Facebook and Your Friends

Over on Facebook I see a fair number of people linking to the story that although the average Facebook user has 155 “friends” on Facebook, there are also on average only four of those “friends” that a Facebook user would call in a genuine crisis, suggesting that just because you are “friends” with someone on Facebook, it doesn’t mean you are actual friends with them in the real world.

My thoughts on this:

One, hey, having four people you can reach out to in an actual crisis is a pretty good number;

Two, I’m not sure why this is at all surprising to anyone at all. Just because Facebook calls its connection mechanism “friending” doesn’t mean that everyone you connect with there are actual friends; they’re merely people who, for one reason or another, you’ve decided to connect with on a social media network. It’s not in the least relevatory to me that the number of “friends” one has on social media doesn’t make much difference to the number of people you consider actual friends, or the number of people who would help you bury the proverbial body.

Here’s a thing about social media, in my experience of it. The people (or entities) one follows on it tends to be part of three groups which overlap but are not exactly the same: The people one cares about, the people one knows of, and the people who one is entertained by. Only one group of these is properly friends; the other groups may or may not be acquaintances, and their presence in one’s feed comes down to the fact that most of us like to have a varied mix of things to look at when we sign on and scroll down. Someone does not need to be your friend to entertain you, either by telling you tidbits of their own life or by putting up links to material they’ve found online that they find interesting.

Can people you otherwise do not know become your friend through online interaction? Sure, although (also in my experience) eventually it helps to make an offline connection as well, to confirm that the comfort level you have with them isn’t just an artifact of online presentation and the fact that it’s mediated in a way that face-to-face encounters aren’t. I have a number of friends I’ve met online. I’m not going to rely on any of them to bury a body with me until we have that click in the offline world.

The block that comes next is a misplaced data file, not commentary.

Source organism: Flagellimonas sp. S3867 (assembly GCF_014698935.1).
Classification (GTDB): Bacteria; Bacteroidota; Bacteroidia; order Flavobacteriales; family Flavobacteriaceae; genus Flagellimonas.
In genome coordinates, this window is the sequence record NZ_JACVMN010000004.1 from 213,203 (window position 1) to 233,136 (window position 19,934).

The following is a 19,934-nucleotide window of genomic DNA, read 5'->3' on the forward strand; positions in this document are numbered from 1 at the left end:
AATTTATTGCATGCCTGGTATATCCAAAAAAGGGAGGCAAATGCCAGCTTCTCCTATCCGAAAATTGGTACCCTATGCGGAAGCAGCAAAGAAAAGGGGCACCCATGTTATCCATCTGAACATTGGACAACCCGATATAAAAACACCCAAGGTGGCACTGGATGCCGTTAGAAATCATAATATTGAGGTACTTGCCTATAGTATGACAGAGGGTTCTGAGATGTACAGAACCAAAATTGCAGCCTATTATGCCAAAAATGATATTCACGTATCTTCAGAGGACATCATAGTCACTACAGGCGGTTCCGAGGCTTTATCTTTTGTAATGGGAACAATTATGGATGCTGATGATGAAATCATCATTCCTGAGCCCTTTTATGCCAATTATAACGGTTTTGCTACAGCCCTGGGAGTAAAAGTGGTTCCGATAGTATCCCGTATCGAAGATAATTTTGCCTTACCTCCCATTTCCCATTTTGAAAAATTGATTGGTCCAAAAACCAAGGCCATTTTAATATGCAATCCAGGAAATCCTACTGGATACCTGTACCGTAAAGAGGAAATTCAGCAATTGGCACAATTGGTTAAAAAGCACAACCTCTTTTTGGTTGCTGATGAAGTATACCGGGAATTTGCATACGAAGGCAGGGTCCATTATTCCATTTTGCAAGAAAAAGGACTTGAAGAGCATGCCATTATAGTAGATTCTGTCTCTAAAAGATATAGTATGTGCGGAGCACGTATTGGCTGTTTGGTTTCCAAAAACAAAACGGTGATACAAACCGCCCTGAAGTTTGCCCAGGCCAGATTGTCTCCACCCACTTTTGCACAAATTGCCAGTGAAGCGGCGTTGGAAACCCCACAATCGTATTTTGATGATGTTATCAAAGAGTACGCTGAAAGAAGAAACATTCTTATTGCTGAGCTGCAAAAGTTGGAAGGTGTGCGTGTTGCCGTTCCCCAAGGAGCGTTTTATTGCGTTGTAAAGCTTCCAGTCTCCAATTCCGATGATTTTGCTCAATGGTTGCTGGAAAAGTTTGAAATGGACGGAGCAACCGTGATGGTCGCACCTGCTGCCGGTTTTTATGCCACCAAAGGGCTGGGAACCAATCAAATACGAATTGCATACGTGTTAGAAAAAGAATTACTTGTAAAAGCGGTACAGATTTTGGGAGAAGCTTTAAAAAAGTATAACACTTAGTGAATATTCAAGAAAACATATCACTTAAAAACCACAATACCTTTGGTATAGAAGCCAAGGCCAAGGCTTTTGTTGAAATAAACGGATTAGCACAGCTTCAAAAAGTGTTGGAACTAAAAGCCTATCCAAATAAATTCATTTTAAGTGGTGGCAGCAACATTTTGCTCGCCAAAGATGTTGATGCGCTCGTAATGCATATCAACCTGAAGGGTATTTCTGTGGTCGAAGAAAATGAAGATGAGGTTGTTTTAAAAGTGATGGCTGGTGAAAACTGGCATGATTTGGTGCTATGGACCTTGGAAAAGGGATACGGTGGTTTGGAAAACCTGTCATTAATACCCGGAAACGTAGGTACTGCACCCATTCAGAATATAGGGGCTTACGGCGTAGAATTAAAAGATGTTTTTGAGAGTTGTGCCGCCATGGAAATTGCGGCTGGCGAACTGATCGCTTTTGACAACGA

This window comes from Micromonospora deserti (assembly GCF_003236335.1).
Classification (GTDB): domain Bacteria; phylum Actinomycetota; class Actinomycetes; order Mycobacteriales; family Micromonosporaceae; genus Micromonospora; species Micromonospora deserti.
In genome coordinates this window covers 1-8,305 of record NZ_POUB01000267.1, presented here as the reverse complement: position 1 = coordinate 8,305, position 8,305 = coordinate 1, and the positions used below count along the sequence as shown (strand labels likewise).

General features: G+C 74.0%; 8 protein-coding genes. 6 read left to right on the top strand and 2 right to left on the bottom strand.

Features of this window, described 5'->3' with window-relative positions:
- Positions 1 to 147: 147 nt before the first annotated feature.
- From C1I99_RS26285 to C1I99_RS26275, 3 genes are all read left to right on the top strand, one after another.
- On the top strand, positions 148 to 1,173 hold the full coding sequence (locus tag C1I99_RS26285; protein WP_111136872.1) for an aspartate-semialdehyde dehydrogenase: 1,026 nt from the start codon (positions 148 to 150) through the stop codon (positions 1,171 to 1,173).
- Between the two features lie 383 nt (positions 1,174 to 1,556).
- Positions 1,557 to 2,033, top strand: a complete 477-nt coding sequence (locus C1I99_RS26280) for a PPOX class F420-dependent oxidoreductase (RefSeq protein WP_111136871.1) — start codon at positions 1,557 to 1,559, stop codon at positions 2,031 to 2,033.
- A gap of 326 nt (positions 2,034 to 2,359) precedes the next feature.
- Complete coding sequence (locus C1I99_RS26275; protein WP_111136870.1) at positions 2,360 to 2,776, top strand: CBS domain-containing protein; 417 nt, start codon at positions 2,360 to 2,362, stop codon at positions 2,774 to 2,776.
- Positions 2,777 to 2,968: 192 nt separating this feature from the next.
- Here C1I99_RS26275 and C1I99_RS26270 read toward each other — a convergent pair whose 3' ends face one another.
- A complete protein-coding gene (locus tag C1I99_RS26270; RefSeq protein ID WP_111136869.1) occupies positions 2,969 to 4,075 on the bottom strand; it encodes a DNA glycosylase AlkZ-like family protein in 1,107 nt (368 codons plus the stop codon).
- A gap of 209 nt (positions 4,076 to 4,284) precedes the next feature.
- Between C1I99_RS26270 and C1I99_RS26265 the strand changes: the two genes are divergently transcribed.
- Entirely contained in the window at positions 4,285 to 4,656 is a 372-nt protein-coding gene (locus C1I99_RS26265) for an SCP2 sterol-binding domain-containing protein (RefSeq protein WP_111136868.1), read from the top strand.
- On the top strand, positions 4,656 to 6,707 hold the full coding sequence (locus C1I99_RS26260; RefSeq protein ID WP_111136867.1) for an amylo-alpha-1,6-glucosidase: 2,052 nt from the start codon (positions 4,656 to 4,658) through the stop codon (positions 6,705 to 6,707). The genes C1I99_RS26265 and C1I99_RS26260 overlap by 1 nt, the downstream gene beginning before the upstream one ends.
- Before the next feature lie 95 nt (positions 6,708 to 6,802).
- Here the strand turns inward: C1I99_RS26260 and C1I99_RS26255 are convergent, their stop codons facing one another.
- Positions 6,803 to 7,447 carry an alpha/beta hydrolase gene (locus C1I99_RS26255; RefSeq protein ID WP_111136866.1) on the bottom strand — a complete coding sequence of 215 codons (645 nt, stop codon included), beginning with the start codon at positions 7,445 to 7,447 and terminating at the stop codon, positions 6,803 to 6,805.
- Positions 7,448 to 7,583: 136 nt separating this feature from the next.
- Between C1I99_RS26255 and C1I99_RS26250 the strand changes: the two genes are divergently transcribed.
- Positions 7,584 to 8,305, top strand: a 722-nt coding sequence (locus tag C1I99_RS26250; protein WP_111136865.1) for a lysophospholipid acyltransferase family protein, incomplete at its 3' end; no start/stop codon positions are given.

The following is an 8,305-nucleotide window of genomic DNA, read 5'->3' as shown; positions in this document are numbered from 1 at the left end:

But then again, how many people do you need to be willing to help you in a crisis? Four really does seem sufficient in most cases. Likewise, if you have two or three dozen people you would call your true friends, well. That seems a lucky amount to me. That’s a person a day for a month you’d be delighted to hang out and spend time with and involve in your various shenanigans. That’s a full life right there, folks.

My personal Facebook feed has (currently) 641 people in it, most of them people who I’ve known personally (meaning, actual physical face-to-face time) at some point in my life, starting from elementary school and moving through my life now as a writer and author. Are they all my friends? Well, some were friends back in the day, and might be friends again if I got to spend face time with them in the physical world. Some are people I’ve more recently met who I would like think could become friends with me if circumstances allowed.

Not everyone of my Facebook Friends is a current friend, but the way I curate that list, the potential for friendship is there, at least. One of the reasons to connect on Facebook is to keep that potential humming along, through the exhibition of pictures and news about our lives. This qualifies as mutual entertainment as well; I like knowing about them and I hope they like knowing about me.